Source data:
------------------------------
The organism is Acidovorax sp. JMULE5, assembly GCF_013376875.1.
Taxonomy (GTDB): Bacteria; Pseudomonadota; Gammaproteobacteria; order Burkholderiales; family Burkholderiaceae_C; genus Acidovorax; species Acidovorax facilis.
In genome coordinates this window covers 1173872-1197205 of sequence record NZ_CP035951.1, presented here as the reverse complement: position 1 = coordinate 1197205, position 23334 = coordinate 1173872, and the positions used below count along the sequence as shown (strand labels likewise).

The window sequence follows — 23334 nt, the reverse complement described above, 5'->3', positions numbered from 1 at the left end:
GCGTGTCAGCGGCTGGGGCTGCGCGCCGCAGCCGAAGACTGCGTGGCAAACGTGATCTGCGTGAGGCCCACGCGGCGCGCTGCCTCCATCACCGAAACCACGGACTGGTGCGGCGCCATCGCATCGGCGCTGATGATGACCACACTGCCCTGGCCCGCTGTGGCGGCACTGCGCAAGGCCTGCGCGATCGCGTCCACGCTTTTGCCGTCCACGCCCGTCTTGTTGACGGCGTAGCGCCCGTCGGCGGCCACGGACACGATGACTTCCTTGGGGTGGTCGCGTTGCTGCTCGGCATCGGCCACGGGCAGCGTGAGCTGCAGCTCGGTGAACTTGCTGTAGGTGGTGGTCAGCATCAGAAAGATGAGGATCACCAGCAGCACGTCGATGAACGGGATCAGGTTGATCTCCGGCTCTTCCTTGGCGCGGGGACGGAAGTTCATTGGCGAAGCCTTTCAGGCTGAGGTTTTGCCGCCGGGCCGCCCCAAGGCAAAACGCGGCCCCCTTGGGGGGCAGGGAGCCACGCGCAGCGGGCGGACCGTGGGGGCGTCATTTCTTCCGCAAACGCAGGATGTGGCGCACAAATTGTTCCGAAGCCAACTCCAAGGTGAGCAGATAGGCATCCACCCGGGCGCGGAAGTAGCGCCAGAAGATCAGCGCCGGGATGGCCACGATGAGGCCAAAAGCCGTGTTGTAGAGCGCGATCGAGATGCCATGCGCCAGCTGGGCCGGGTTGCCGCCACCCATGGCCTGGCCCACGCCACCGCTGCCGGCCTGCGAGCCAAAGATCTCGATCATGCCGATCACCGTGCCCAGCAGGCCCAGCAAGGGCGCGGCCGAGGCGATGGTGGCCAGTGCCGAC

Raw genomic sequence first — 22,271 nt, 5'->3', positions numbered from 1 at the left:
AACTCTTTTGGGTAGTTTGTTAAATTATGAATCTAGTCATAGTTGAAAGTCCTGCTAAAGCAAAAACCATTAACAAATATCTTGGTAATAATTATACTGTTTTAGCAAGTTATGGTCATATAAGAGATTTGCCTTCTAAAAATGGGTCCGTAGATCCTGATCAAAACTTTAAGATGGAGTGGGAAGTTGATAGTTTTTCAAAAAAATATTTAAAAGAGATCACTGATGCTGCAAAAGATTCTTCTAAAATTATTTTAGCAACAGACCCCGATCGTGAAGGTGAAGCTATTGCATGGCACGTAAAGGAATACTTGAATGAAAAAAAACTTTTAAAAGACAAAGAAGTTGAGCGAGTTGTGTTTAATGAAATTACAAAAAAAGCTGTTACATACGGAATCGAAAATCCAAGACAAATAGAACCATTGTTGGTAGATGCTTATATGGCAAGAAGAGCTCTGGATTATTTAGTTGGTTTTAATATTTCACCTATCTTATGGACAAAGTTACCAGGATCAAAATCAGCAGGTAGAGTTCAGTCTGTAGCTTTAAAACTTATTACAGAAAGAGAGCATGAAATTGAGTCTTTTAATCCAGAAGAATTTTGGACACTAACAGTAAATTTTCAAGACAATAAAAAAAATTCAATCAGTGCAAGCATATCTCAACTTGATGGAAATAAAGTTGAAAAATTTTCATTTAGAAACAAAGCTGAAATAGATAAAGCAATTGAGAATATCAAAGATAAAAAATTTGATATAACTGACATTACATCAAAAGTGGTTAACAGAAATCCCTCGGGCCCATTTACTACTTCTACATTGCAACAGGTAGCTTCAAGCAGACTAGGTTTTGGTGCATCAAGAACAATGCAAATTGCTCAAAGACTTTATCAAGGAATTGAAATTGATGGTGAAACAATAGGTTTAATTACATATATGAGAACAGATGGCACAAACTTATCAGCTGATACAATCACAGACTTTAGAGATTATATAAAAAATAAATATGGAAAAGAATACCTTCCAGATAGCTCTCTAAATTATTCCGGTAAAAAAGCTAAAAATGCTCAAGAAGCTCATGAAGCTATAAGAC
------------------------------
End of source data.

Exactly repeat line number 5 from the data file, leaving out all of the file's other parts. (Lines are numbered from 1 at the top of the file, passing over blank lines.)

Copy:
GCGTGTCAGCGGCTGGGGCTGCGCGCCGCAGCCGAAGACTGCGTGGCAAACGTGATCTGCGTGAGGCCCACGCGGCGCGCTGCCTCCATCACCGAAACCACGGACTGGTGCGGCGCCATCGCATCGGCGCTGATGATGACCACACTGCCCTGGCCCGCTGTGGCGGCACTGCGCAAGGCCTGCGCGATCGCGTCCACGCTTTTGCCGTCCACGCCCGTCTTGTTGACGGCGTAGCGCCCGTCGGCGGCCACGGACACGATGACTTCCTTGGGGTGGTCGCGTTGCTGCTCGGCATCGGCCACGGGCAGCGTGAGCTGCAGCTCGGTGAACTTGCTGTAGGTGGTGGTCAGCATCAGAAAGATGAGGATCACCAGCAGCACGTCGATGAACGGGATCAGGTTGATCTCCGGCTCTTCCTTGGCGCGGGGACGGAAGTTCATTGGCGAAGCCTTTCAGGCTGAGGTTTTGCCGCCGGGCCGCCCCAAGGCAAAACGCGGCCCCCTTGGGGGGCAGGGAGCCACGCGCAGCGGGCGGACCGTGGGGGCGTCATTTCTTCCGCAAACGCAGGATGTGGCGCACAAATTGTTCCGAAGCCAACTCCAAGGTGAGCAGATAGGCATCCACCCGGGCGCGGAAGTAGCGCCAGAAGATCAGCGCCGGGATGGCCACGATGAGGCCAAAAGCCGTGTTGTAGAGCGCGATCGAGATGCCATGCGCCAGCTGGGCCGGGTTGCCGCCACCCATGGCCTGGCCCACGCCACCGCTGCCGGCCTGCGAGCCAAAGATCTCGATCATGCCGATCACCGTGCCCAGCAGGCCCAGCAAGGGCGCGGCCGAGGCGATGGTGGCCAGTGCCGAC